He said his work as minister included launching a process leading to a strategy for the modernisation of the police force. “There were meetings with various entities and we spoke with the police officers to see what they needed, how we could improve their working conditions. My work was to get the necessary tools for the police force to modernise for today’s and tomorrow’s needs.”

But was he happy with the police leadership?

“I think that during that period there was no criticism of police inaction. Cutajar was there after I left and most of the criticism came about after the murder of Daphne Caruana Galizia, Abela said, despite being reminded that the Panama Papers came out in 2016.

“The murder brought more attention on the police force, on whether they had failed to investigate certain cases. I don’t remember any particular criticism of inaction while I was minister, although I cannot say that everything was being investigated because, like I said, I did not interfere and I did not ask.”


The Muscat administration: more good than bad

Abela’s assessment of the Joseph Muscat years is much more positive than negative, although he conceded that some errors of judgment were made.

“When you have people in government who opened offshore accounts, even if they explained that they were for innocuous reasons, better judgment could have been exercised,” he said of the Panama Papers debacle.

On allegations of links between government officials and the murder of Daphne Caruana Galizia, Abela said there are investigations underway and he hopes that the country gets to the bottom of things.

“So far, what we have are allegations, speculation. There are no charges as such against persons who were in government. But I hope that, if there was wrongdoing, those responsible are brought to justice and that we can close this chapter.”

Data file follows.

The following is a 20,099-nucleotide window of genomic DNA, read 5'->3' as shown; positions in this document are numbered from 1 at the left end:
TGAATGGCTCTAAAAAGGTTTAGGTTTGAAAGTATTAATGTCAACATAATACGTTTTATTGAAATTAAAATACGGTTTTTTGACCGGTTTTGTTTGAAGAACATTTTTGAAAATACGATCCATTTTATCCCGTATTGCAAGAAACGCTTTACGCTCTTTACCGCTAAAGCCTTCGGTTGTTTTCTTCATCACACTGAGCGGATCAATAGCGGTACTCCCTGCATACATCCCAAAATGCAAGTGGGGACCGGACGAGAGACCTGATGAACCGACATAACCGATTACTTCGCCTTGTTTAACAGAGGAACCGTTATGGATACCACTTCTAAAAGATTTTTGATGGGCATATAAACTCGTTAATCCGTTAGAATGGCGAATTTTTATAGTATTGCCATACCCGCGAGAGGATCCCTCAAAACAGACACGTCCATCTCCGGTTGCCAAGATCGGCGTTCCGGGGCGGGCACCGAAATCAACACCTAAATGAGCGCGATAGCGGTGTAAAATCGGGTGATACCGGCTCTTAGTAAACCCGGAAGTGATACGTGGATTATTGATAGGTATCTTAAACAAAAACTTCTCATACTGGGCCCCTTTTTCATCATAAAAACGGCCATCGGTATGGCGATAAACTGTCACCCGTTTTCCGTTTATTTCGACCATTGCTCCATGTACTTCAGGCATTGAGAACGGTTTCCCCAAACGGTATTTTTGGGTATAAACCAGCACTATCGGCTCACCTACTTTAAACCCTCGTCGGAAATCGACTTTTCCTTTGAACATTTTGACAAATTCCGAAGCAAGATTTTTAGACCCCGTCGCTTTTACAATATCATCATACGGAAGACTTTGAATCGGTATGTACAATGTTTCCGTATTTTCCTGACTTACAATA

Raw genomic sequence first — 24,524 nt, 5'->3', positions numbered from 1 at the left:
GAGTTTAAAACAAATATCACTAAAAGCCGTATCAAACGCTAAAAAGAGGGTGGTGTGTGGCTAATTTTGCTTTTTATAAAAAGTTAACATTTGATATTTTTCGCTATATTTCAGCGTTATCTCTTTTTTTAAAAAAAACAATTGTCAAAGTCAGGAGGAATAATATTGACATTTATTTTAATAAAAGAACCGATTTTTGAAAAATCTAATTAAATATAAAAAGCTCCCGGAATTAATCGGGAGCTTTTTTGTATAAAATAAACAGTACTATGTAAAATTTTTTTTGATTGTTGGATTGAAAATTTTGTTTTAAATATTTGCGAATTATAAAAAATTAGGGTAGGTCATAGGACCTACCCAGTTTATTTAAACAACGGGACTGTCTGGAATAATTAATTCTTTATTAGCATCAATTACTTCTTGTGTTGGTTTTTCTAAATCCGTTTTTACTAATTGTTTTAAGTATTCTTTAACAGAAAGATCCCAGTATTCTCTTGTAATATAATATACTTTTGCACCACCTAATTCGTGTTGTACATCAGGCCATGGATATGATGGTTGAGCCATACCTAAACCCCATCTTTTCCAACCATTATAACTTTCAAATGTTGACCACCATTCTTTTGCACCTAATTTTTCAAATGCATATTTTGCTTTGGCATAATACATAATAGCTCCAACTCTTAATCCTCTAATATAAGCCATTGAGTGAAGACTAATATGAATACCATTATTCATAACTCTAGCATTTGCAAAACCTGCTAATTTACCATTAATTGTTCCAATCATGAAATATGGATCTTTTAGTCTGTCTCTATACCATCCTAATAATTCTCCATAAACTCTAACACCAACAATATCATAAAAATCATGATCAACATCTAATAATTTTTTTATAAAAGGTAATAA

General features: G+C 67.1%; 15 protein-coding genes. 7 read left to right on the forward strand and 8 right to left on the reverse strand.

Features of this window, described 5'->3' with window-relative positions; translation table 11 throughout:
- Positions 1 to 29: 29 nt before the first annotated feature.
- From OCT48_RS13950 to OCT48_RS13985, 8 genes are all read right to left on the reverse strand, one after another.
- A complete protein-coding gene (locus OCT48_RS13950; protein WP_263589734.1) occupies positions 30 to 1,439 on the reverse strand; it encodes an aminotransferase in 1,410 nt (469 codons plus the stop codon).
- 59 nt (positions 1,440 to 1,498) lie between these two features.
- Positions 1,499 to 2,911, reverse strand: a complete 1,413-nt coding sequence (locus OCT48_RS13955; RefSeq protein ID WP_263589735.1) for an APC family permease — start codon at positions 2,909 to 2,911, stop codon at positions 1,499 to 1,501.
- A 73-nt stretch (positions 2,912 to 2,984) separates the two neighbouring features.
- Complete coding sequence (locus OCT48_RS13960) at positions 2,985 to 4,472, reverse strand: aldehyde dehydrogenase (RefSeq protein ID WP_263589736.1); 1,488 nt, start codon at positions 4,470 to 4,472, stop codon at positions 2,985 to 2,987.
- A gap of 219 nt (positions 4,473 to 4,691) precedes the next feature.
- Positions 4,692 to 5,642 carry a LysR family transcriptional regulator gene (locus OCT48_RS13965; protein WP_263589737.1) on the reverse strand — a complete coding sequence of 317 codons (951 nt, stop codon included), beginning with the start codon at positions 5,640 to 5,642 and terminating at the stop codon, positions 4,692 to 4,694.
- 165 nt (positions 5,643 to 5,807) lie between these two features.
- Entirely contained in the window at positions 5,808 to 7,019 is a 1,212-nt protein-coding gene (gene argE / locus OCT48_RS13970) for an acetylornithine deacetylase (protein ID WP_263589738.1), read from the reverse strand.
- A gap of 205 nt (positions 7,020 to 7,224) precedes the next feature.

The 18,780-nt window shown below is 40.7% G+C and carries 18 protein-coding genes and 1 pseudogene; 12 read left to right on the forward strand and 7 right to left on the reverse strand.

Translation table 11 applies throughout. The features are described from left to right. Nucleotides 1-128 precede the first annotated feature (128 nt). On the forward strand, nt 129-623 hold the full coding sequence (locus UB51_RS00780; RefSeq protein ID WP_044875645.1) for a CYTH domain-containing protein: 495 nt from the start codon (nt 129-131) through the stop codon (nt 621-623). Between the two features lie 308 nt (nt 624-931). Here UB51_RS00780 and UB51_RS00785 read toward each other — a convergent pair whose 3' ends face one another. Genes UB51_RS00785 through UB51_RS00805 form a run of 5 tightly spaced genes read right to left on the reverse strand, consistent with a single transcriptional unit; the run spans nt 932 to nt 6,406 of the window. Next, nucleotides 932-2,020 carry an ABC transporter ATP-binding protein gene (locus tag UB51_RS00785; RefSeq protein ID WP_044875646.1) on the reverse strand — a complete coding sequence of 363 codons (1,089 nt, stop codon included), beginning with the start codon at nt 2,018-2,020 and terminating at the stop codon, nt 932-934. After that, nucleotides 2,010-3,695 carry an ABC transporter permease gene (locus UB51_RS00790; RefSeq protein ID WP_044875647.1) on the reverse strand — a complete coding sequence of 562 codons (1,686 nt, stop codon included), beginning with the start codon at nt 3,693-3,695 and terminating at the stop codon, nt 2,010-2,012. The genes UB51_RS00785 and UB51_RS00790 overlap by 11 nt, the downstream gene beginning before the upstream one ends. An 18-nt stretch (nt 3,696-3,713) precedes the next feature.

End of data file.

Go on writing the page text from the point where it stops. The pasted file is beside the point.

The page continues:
“My assessment of Muscat’s administration is more positive than negative. When one sees what took place after years of PN administration, I think everyone agrees that a lot of improvement was carried out in social and economic matters. There was suddenly a ‘can do’ attitude and the mentality of aiming higher. As a principle, this was very positive. We had the EU presidency; we did well, even on an international level.”

“This was also a new government, with some people lacking experience in governance. Maybe some administrative mistakes were made along the way as a result of the enthusiasm to implement new things quickly, but this was not necessarily done with bad intentions. There could also have been people in certain roles who were not so willing to cooperate with the new government.”


Was there corruption?

“There were allegations of corruption. Until proven in the courts they remain allegations,” Abela replied.

“This is not only about the Daphne murder but also allegations of corruption, bribery and such. If there is enough proof, then there should be investigations and prosecutions, because so far, we have only seen allegations. I would like to see them proven or disproven as soon as possible. They are harming the country and there are some who are fanning the flames, but so far, they are only allegations.”

“Speaking for myself, I always worked to the best of my ability and was never linked to any corruption allegations. I always worked for the people and did my duty in the best way possible.”